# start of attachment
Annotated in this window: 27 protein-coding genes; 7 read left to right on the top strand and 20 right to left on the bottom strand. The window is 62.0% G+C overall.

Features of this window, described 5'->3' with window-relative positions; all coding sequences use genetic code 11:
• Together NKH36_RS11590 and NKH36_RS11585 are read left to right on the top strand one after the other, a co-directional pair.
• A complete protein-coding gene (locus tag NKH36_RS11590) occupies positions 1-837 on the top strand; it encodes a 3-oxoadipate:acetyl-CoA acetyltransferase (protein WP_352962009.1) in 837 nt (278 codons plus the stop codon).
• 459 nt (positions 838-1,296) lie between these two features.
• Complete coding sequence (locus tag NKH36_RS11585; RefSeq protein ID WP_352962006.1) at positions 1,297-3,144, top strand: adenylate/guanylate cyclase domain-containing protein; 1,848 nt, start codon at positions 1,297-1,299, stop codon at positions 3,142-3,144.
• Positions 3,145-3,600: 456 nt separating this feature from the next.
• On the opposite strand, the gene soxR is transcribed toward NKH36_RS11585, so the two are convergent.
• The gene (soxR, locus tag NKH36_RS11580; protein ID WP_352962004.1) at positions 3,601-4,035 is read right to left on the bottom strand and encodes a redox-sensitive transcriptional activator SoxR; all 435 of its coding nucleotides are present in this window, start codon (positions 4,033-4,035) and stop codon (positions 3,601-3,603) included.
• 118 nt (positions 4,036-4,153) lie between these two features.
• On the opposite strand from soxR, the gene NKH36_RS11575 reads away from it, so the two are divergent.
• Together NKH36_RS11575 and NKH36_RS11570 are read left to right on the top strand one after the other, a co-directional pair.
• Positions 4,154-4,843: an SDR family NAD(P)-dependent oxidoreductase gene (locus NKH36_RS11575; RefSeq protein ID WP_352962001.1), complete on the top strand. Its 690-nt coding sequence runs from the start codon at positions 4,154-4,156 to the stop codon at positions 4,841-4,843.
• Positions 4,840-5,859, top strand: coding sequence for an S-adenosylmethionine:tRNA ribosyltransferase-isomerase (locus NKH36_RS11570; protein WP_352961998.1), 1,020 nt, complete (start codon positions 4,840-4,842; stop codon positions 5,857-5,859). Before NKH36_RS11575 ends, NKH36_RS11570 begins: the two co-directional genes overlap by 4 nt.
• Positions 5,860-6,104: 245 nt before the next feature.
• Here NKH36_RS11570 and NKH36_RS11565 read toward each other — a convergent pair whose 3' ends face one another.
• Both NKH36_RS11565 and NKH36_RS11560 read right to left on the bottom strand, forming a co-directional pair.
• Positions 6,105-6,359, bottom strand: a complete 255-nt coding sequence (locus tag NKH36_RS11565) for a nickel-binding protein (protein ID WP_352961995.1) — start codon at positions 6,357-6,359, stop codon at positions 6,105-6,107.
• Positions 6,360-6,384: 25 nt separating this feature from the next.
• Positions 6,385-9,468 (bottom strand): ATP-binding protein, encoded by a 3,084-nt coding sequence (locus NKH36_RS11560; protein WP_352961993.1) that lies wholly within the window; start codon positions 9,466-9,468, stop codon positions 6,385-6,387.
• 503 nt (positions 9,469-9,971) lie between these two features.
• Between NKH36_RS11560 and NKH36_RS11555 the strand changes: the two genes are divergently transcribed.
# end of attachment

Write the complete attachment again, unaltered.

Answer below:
Annotated in this window: 27 protein-coding genes; 7 read left to right on the top strand and 20 right to left on the bottom strand. The window is 62.0% G+C overall.

Features of this window, described 5'->3' with window-relative positions; all coding sequences use genetic code 11:
• Together NKH36_RS11590 and NKH36_RS11585 are read left to right on the top strand one after the other, a co-directional pair.
• A complete protein-coding gene (locus tag NKH36_RS11590) occupies positions 1-837 on the top strand; it encodes a 3-oxoadipate:acetyl-CoA acetyltransferase (protein WP_352962009.1) in 837 nt (278 codons plus the stop codon).
• 459 nt (positions 838-1,296) lie between these two features.
• Complete coding sequence (locus tag NKH36_RS11585; RefSeq protein ID WP_352962006.1) at positions 1,297-3,144, top strand: adenylate/guanylate cyclase domain-containing protein; 1,848 nt, start codon at positions 1,297-1,299, stop codon at positions 3,142-3,144.
• Positions 3,145-3,600: 456 nt separating this feature from the next.
• On the opposite strand, the gene soxR is transcribed toward NKH36_RS11585, so the two are convergent.
• The gene (soxR, locus tag NKH36_RS11580; protein ID WP_352962004.1) at positions 3,601-4,035 is read right to left on the bottom strand and encodes a redox-sensitive transcriptional activator SoxR; all 435 of its coding nucleotides are present in this window, start codon (positions 4,033-4,035) and stop codon (positions 3,601-3,603) included.
• 118 nt (positions 4,036-4,153) lie between these two features.
• On the opposite strand from soxR, the gene NKH36_RS11575 reads away from it, so the two are divergent.
• Together NKH36_RS11575 and NKH36_RS11570 are read left to right on the top strand one after the other, a co-directional pair.
• Positions 4,154-4,843: an SDR family NAD(P)-dependent oxidoreductase gene (locus NKH36_RS11575; RefSeq protein ID WP_352962001.1), complete on the top strand. Its 690-nt coding sequence runs from the start codon at positions 4,154-4,156 to the stop codon at positions 4,841-4,843.
• Positions 4,840-5,859, top strand: coding sequence for an S-adenosylmethionine:tRNA ribosyltransferase-isomerase (locus NKH36_RS11570; protein WP_352961998.1), 1,020 nt, complete (start codon positions 4,840-4,842; stop codon positions 5,857-5,859). Before NKH36_RS11575 ends, NKH36_RS11570 begins: the two co-directional genes overlap by 4 nt.
• Positions 5,860-6,104: 245 nt before the next feature.
• Here NKH36_RS11570 and NKH36_RS11565 read toward each other — a convergent pair whose 3' ends face one another.
• Both NKH36_RS11565 and NKH36_RS11560 read right to left on the bottom strand, forming a co-directional pair.
• Positions 6,105-6,359, bottom strand: a complete 255-nt coding sequence (locus tag NKH36_RS11565) for a nickel-binding protein (protein ID WP_352961995.1) — start codon at positions 6,357-6,359, stop codon at positions 6,105-6,107.
• Positions 6,360-6,384: 25 nt separating this feature from the next.
• Positions 6,385-9,468 (bottom strand): ATP-binding protein, encoded by a 3,084-nt coding sequence (locus NKH36_RS11560; protein WP_352961993.1) that lies wholly within the window; start codon positions 9,466-9,468, stop codon positions 6,385-6,387.
• 503 nt (positions 9,469-9,971) lie between these two features.
• Between NKH36_RS11560 and NKH36_RS11555 the strand changes: the two genes are divergently transcribed.